The COVID-19 pandemic has caused big TSA changes for ID protocols, the use of bins, and hand sanitizer in carry-ons when they fly.
When you arrive, you’re in for some surprises at Transportation Security Administration (TSA) checkpoints. There are new big TSA changes being made to protect the flying public and TSA Transportation Security Officers (TSOs). These new rules are just now being implemented.
Some of the big TSA changes are helpful to passengers. Some make things more difficult for passengers if they don’t pack smart. Most of the rules from the past remain, though a few have newly instituted exceptions.
Here’s what to look for at the airport TSA checkpoint
Food from home:
If you’re bringing food from home to eat during your flight you’ll need to place it in a clear plastic bag. This will enable it to be inspected at TSA security checkpoints. If you want to wrap it first, make sure you use clear plastic wrap, not aluminum foil or other wrapping material that isn’t transparent.
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Social distancing and face masks are required at TSA checkpoints
Face Masks & Social Distancing:
Follow local and state rules and regulations in the airport for face masks and social distancing. In addition, most airports have installed floor markings for TSA airport checkpoint lines. Use them. If you don’t, you’ll be “gently” asked to follow them. A few air travelers have told me they were directed to the back of the line when they ignored their social distancing request.
In order to identify you, it’s possible for a TSA TSO to ask you to remove or pull down your face mask. You’ll need to comply with the request.
Touchless Security Boarding Pass Scanning:
At the TSA checkpoint, don’t hand your boarding pass to the TSA TSO. Scan it yourself. Then hold it up for the TSO to inspect it without touching it. You’ll need to give the TSO your photo identification, as they need to check if it’s a forgery and match the photo to your face.
You don’t need a REAL ID-compliant identification to fly domestically, at this time. Due to the COVID-19 pandemic, the Department of Homeland Security postponed REAL ID compliance to October 1, 2021. Many state departments of motor vehicles have been closed since March. As a result, an expired driver’s license or other state-issued photo identification may be used. TSA will continue to accept the expired state-issued IDs up to a year after their expiration or 60 days after the COVID-19 emergency ends, whichever is longer.
Exceptions to TSA’s 3-1-1 Liquids Rule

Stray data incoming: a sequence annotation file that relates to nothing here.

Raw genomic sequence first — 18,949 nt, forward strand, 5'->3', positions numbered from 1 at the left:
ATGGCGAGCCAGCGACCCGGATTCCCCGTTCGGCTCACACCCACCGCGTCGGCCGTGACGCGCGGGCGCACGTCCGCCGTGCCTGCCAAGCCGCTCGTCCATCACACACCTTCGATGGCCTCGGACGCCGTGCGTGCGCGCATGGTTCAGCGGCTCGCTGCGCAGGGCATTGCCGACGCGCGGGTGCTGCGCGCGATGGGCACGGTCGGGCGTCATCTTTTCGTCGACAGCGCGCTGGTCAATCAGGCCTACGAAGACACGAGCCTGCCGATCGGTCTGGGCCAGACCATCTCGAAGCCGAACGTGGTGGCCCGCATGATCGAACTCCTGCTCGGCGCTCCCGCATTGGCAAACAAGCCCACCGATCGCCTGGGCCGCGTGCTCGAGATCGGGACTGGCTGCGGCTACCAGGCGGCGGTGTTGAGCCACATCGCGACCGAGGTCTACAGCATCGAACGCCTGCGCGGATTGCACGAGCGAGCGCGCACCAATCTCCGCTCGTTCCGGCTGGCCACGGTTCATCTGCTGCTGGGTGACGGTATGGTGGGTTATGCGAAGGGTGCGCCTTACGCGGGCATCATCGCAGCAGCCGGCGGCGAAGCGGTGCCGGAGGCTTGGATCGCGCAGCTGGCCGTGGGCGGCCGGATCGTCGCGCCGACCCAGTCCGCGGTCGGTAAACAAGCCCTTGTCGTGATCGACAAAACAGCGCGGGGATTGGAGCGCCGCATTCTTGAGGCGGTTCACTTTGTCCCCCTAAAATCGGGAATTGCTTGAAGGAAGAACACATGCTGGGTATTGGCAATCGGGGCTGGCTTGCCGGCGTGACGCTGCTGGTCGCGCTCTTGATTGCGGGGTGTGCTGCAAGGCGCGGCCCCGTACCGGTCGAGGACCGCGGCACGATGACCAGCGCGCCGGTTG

3–1–1 Liquids Rule:
The TSA 3–1–1 liquid rule is still in place, with two COVID-19 pandemic exceptions. The rule still requires that liquid containers must not exceed 3.4 ounces (100 ml) per container and all containers must fit into a single, one quart-sized resealable bag. The liquids bag now should be packed in your carry-on unless otherwise requested for separate inspection. This is another touchless security change.
In addition to 3–1–1 compliant liquids, TSA is permitting each passenger to pack a single 12-ounce container of liquid hand sanitizer in their carry-on. You may be asked to take the container of hand sanitizer out of your carry-on for inspection. In addition, TSA is permitting passengers to bring pre-moistened wipes in their carry-ons without size restriction. Like the hand sanitizer, a TSO may require you to remove the wipes from your carry-on for inspection. Neither of these items impacts the 3–1–1 liquids quantity restriction. Other countries may not institute the same exceptions.
Laptops and other large electronic gear should now remain in your carry-on. If it triggers an alarm by the x-ray they may require a hand inspection, if necessary.
Pack defensively in layers, with anything having wires in one layer only. That way, they are more easily identifiable in the first pass of your carry-on through x-ray. If you stack your gear it makes it extremely difficult to identify the packed items in your bag, virtually ensuring a delay in getting through the TSA security checkpoint.
TSA is attempting to reduce bin use to minimize contamination of passengers’ belongings
Keys, cellphones, wallets, loose change, and other miscellaneous items:
To minimize contamination of your personal items normally kept in your pockets, place these items in your carry-on, not in their bins. I keep a couple of reusable cloth bags in the outer pocket of my carry-on to keep these items safe.
TSA agent’s gloves:
Agents are supposed to change their gloves between passengers to hand check their carry-on or before they patdown passengers. If they forget to do so, request them to change their gloves before they pat you down or check your carry-on.
To get through TSA security checkpoints with a minimum of delay and hassle, comply with the new rules and protocols. Plus, pack defensively. Air travel is difficult enough without self-inflicted delays and distress.
After many years working in corporate America as a chemical engineer, executive and eventually CFO of a multinational manufacturer, Ned founded a tech consulting company and later restarted NSL Photography, his photography business. As a well known corporate, travel and wildlife photographer, Ned travels the world writing about travel and photography, as well as running photography workshops, seminars and photowalks. Visit Ned’s Photography Blog and Galleries.